Shortly after arriving in Biloxi, MS, we set out for a drive along the Gulf on Highway 90 or Beach Boulevard.
I was focused on the beach and the Gulf, hoping not to see any signs of the effects of Hurricane Katrina. Since it had been nearly nine years since the massive destruction along the Gulf Coast, I hoped that any such signs would no longer be visible.
Before Katrina, the 26-mile stretch of 90 running from the St. Louis Bay Bridge at the west end to the Biloxi Bay Bridge at the east was one of the most scenic roadways in the South, offering beautiful views of the Gulf of Mexico on its south side and lovely mansions--some antebellum--on its north.
I admit to making quick glances only to the south (toward the Gulf) as we headed east on Highway 90 through Biloxi. The sparkling white sand of the beach presented a reassuring sight. Maybe things were well on the way to full recovery.
For the great majority of the drive, we had a clear view of the Gulf; the highway ran parallel to the beach, so we did not have to settle for glimpses of the Gulf between hotels, condos, and businesses.
There was evidence of activity along the coast, but it was less than expected in the days leading up to the Memorial Day holiday weekend.
The median featured many old, stately oak trees, a good number of which survived the blow (en.wikipedia.org/wiki/File:US_90_map.png).
Given the scenes of devastation resulting from Katrina, seeing that this many of those beautiful trees survived the hurricane was nothing short of amazing.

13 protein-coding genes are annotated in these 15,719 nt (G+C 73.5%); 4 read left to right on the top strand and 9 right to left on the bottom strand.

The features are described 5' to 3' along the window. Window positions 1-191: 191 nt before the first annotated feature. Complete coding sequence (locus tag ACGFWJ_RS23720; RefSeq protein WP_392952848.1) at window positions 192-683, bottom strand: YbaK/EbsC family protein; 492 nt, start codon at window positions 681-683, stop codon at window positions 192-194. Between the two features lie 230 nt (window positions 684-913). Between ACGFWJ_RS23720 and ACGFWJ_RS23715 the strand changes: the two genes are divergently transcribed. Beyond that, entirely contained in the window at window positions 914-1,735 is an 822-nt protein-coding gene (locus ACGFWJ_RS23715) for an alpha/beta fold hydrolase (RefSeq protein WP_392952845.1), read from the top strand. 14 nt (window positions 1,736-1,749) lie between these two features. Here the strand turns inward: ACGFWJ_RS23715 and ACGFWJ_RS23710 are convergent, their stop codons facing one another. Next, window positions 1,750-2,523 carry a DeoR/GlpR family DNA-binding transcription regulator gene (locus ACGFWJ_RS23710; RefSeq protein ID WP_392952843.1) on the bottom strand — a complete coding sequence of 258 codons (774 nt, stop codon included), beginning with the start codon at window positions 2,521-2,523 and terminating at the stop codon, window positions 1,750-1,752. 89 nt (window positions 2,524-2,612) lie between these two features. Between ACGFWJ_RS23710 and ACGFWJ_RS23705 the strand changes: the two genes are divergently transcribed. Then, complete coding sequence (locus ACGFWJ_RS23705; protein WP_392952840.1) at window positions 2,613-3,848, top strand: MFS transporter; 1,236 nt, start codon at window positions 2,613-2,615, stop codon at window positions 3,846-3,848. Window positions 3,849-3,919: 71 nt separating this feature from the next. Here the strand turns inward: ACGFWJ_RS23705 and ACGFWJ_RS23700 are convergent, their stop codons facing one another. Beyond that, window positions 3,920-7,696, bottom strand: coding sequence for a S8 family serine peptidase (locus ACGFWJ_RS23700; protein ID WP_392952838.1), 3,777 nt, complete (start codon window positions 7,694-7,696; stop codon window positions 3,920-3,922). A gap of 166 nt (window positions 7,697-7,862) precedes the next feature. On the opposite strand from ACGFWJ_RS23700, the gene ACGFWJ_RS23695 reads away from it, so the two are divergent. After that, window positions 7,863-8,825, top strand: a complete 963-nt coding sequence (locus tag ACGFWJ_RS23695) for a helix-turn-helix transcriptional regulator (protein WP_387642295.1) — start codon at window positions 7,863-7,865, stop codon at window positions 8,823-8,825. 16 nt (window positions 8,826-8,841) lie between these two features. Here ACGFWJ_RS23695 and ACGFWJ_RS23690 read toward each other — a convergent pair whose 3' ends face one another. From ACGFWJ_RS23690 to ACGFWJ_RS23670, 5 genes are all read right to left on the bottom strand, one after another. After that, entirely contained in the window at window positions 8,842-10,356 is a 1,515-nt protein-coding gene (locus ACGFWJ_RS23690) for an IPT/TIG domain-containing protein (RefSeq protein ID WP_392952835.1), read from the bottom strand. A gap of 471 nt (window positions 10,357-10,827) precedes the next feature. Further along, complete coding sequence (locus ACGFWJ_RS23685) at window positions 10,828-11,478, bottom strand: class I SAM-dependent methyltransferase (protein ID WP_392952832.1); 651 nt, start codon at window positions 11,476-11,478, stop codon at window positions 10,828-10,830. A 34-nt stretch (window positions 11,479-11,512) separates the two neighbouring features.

However, looking at the north side of Beach Blvd., we saw several vacant Gulf-view lots. The reason was obvious. Although the lots offered unobstructed views of the Gulf, it was that very quality of "unobstructed-ness" that offered no protection from the same Gulf when its waters and winds became angry.
This sense of vacancy signified loss. And this quality was driven home by this scene below. The marker in the photo identifies this site as what had been the Father Ryan House, one of the oldest structures on the Gulf Coast and the one time home of Father Abram Ryan, Poet Laureate of the Confederacy.
The beautiful mansion had become the Father Ryan House Bed and Breakfast Inn before succumbing to Katrina. Its distinctive feature had been the large palm tree growing through the wide stairway leading to the entrance (see the photo at fatherryanhouse.com/index).
In contrast, we found results of the spirit of renewal as we drove along Beach Boulevard. More to come.
We are two retirees--Chuck, 64, and Kate, 63--who decided to travel the U.S. On June 13, 2008, we began our long-talked-about travels by heading south from our home in Pennsylvania in our Ford 550 and 38’ New Horizons fifth wheel.
Our travel aim is to meet people and go at least "knee-deep" into the culture of several communities. To learn what is important in the lives of the residents of the towns, villages, and farms of America is our primary interest.
When not learning about what people do, we will be (1) sampling the foods that help people do what needs to be done and (2) listening to the music of their culture.
A neighborhood joint or local hall serving liquid refreshment and featuring a jam session with local musicians . . . well, it just doesn't get any better.
We welcome comments, questions, or suggestions of people to meet, places to visit, and "don't miss" neighborhood joints for food and/or music. Drop us a note at email@example.com